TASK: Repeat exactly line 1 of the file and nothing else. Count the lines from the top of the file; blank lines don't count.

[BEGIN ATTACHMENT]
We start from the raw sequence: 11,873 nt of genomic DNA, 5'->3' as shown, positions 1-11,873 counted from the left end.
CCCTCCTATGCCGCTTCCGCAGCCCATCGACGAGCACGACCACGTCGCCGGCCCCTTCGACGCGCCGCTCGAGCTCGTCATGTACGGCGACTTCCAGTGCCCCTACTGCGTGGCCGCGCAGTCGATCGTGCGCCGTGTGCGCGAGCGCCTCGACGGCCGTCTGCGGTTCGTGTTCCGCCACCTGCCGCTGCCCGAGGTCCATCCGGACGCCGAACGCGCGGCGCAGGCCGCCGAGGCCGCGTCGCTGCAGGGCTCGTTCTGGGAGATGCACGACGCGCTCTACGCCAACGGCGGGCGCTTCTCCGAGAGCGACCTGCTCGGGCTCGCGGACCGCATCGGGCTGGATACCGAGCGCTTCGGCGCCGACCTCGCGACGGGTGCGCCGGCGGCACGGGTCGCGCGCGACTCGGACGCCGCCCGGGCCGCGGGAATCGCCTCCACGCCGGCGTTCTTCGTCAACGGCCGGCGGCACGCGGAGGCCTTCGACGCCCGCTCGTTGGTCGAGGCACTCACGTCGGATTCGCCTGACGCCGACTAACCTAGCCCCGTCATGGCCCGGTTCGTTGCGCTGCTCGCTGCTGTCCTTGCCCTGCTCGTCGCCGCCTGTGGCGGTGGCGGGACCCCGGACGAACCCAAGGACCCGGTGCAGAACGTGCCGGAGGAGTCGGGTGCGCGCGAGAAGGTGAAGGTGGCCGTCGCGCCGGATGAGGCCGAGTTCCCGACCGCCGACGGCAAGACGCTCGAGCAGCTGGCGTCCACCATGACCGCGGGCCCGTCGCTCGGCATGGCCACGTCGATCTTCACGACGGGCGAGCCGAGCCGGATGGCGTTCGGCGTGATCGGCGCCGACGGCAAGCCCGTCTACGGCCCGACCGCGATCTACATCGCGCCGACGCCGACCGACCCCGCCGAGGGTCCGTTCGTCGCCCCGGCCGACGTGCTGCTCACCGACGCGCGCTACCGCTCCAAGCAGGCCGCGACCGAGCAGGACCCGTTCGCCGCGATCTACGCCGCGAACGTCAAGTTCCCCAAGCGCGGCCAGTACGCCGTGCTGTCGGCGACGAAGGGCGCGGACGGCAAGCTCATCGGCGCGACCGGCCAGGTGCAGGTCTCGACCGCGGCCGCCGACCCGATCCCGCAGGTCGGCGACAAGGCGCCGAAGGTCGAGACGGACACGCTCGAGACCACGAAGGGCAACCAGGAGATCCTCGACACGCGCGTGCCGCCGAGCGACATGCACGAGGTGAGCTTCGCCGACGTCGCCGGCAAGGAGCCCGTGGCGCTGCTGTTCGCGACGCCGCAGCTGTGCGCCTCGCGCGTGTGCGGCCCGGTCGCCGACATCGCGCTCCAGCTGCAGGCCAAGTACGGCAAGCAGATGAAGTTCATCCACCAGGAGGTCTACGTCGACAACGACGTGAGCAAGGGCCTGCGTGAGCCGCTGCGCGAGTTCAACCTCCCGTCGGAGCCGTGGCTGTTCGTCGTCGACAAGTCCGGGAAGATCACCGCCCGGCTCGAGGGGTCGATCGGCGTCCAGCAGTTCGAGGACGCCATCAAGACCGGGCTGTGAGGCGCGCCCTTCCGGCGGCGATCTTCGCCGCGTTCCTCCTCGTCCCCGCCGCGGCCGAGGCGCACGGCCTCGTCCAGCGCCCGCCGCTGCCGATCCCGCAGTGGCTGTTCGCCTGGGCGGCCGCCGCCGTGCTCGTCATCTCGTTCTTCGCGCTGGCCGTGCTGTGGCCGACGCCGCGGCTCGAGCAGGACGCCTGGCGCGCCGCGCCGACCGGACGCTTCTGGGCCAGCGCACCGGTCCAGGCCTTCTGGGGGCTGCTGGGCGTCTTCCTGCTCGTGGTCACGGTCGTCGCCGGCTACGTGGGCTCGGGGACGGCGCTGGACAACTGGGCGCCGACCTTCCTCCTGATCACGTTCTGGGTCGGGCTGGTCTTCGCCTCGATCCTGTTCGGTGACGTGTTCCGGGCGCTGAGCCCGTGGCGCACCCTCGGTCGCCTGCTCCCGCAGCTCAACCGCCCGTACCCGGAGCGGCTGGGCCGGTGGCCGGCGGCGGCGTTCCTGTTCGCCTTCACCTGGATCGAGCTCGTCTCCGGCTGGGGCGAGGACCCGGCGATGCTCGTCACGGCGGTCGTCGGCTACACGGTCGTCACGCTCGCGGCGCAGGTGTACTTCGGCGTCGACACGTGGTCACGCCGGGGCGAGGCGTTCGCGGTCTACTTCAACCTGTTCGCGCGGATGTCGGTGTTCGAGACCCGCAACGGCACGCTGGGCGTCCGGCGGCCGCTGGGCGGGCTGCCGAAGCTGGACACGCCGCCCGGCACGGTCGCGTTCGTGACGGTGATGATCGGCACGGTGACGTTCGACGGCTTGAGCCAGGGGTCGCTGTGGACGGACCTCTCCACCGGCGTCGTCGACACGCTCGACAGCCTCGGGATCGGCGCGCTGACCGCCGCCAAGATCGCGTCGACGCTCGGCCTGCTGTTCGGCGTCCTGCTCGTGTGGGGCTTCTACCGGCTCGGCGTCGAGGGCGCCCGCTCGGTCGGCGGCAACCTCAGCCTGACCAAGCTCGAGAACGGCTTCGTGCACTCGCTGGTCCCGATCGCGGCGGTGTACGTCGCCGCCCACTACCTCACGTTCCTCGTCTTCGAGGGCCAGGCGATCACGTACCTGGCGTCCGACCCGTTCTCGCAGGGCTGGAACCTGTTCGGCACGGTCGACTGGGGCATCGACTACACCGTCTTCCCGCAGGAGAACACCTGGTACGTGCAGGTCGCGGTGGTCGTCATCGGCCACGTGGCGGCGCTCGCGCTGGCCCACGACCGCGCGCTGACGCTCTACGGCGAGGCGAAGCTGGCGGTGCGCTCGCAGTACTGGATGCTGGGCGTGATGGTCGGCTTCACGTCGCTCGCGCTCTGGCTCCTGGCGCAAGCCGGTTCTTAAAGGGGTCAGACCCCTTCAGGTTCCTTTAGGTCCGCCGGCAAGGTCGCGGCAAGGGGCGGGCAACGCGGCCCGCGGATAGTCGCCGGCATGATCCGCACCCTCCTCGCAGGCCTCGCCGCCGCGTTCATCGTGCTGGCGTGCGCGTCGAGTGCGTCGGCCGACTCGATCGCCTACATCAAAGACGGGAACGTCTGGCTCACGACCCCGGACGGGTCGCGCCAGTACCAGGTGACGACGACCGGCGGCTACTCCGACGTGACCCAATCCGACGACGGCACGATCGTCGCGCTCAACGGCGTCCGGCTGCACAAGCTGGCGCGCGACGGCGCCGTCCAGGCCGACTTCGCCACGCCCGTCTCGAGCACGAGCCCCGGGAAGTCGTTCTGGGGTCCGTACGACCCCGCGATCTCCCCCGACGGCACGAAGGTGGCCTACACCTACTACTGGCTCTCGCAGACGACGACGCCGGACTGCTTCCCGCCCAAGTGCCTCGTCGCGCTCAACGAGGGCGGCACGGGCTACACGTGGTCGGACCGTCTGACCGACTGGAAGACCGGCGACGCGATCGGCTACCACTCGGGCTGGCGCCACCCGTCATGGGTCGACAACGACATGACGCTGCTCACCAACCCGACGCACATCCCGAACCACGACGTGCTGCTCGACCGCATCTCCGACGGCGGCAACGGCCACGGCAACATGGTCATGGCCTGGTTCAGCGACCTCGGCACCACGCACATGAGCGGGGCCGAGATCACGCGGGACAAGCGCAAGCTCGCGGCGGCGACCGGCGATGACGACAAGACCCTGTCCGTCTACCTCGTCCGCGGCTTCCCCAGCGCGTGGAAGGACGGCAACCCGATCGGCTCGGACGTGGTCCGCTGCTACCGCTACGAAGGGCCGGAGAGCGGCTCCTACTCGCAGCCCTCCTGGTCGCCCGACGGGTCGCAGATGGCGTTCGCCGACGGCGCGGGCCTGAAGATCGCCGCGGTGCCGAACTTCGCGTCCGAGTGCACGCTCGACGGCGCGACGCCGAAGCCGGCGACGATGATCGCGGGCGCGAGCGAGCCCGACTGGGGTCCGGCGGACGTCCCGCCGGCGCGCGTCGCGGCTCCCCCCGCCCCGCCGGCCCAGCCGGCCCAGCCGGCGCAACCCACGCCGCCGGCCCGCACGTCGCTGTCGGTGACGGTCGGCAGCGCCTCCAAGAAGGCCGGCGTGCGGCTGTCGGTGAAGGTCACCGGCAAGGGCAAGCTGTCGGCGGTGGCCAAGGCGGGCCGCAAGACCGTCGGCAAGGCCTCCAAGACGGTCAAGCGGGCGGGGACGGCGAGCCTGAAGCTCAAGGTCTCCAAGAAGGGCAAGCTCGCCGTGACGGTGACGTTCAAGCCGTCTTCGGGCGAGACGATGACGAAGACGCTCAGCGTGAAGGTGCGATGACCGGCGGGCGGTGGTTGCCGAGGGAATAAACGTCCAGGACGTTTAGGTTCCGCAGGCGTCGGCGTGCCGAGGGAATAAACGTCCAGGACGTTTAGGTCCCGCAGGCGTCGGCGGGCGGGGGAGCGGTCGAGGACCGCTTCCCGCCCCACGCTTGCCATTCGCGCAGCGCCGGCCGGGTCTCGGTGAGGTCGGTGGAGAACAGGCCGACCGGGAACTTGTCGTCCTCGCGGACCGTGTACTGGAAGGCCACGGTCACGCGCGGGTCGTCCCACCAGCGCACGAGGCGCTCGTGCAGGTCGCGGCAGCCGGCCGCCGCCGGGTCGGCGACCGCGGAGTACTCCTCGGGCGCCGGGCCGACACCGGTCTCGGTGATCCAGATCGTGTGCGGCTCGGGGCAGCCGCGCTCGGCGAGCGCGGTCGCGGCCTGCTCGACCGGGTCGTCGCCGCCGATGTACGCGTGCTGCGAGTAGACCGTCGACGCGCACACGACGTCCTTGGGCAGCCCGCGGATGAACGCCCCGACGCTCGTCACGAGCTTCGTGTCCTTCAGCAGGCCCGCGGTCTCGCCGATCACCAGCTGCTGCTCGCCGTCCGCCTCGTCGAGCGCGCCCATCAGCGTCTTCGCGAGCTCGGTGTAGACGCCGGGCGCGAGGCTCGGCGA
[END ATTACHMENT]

We start from the raw sequence: 11,873 nt of genomic DNA, 5'->3' as shown, positions 1-11,873 counted from the left end.